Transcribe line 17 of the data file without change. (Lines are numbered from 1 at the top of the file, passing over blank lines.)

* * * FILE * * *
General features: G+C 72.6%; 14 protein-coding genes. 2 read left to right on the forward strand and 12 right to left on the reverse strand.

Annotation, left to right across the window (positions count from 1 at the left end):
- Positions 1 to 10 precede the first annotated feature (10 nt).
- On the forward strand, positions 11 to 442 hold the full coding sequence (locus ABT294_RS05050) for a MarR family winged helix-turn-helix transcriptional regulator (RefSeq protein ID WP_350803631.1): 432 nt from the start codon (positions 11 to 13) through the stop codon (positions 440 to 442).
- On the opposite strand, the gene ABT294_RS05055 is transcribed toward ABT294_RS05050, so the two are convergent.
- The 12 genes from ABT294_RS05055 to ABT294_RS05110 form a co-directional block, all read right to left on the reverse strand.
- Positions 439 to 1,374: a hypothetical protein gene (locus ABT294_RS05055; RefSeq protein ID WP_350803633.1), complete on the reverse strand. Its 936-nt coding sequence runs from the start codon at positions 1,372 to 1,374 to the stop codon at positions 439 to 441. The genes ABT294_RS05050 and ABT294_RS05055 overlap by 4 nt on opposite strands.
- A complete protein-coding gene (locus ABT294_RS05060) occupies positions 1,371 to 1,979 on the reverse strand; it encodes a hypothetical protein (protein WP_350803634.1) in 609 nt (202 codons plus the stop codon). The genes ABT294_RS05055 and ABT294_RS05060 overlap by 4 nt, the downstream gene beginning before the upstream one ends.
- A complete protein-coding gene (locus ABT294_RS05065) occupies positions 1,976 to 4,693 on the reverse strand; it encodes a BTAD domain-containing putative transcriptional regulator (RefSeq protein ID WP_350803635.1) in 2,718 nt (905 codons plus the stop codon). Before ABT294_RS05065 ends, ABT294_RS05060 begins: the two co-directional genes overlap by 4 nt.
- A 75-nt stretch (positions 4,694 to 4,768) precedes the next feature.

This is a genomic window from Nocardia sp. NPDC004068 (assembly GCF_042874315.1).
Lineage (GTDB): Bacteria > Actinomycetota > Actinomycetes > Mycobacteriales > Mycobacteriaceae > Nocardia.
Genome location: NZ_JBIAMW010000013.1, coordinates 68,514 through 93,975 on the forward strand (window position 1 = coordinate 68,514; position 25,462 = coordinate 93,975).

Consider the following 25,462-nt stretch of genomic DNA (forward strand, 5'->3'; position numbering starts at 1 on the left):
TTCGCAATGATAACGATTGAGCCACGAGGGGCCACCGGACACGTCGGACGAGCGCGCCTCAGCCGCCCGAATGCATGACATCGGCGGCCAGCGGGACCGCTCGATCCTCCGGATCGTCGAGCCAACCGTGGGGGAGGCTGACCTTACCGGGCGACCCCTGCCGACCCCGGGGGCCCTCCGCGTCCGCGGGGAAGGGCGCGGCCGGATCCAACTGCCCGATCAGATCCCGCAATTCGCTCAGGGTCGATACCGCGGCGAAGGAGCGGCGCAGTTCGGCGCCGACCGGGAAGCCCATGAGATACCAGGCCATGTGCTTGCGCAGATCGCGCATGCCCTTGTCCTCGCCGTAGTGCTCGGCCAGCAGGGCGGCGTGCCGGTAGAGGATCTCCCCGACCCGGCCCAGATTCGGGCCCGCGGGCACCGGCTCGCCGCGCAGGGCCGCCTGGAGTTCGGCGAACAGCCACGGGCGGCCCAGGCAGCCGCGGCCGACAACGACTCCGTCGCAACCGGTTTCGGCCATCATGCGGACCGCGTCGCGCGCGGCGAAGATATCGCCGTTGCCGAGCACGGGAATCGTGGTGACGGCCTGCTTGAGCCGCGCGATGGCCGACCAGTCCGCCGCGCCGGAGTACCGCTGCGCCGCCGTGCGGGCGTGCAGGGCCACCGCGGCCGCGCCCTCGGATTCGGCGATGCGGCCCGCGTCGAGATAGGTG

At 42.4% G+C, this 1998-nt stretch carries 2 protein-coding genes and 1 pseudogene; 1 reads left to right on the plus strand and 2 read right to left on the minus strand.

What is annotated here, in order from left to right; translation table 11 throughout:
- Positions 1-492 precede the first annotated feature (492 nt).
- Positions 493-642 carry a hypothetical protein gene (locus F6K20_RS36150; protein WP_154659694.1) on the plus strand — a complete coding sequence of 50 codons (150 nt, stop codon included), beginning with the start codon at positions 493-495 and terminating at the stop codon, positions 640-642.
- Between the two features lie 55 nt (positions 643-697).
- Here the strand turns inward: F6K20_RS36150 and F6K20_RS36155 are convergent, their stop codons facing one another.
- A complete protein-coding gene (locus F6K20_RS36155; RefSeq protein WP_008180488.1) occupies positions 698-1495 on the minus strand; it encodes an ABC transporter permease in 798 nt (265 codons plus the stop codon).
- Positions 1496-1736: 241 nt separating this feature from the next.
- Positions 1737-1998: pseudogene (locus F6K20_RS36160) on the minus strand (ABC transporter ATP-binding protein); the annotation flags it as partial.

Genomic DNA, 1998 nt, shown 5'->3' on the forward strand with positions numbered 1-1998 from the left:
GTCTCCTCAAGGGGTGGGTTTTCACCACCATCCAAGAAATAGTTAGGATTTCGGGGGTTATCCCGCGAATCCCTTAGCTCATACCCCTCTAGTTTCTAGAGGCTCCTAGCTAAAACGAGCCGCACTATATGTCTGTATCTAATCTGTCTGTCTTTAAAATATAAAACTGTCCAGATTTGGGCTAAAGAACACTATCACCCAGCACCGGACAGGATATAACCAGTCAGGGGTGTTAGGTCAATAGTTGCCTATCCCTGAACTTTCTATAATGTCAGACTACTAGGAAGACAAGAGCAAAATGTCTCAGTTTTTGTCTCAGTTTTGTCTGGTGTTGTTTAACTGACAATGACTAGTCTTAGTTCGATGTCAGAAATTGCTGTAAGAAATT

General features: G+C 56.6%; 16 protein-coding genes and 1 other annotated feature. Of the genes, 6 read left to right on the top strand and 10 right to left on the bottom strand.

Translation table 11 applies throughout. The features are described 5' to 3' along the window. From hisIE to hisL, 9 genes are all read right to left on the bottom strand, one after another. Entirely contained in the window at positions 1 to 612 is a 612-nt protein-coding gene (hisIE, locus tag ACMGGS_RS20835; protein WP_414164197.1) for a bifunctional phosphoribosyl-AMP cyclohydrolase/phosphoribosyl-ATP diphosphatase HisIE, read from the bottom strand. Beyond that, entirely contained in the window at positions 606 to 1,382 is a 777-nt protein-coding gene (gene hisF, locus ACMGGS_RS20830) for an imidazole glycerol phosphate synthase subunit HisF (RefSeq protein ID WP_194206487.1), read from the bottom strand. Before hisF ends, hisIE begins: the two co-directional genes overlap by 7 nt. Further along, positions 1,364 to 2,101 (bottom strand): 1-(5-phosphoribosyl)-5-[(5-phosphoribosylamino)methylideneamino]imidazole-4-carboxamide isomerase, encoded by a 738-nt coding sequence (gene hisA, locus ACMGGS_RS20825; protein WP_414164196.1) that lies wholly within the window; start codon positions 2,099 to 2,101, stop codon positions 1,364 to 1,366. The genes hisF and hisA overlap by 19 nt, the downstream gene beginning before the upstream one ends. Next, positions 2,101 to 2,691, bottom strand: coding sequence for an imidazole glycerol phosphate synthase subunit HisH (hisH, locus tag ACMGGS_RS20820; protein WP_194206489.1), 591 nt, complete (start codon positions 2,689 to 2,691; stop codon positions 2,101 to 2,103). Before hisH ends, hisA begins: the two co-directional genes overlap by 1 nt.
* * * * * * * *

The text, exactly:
What is annotated here, in order from left to right; translation table 11 throughout: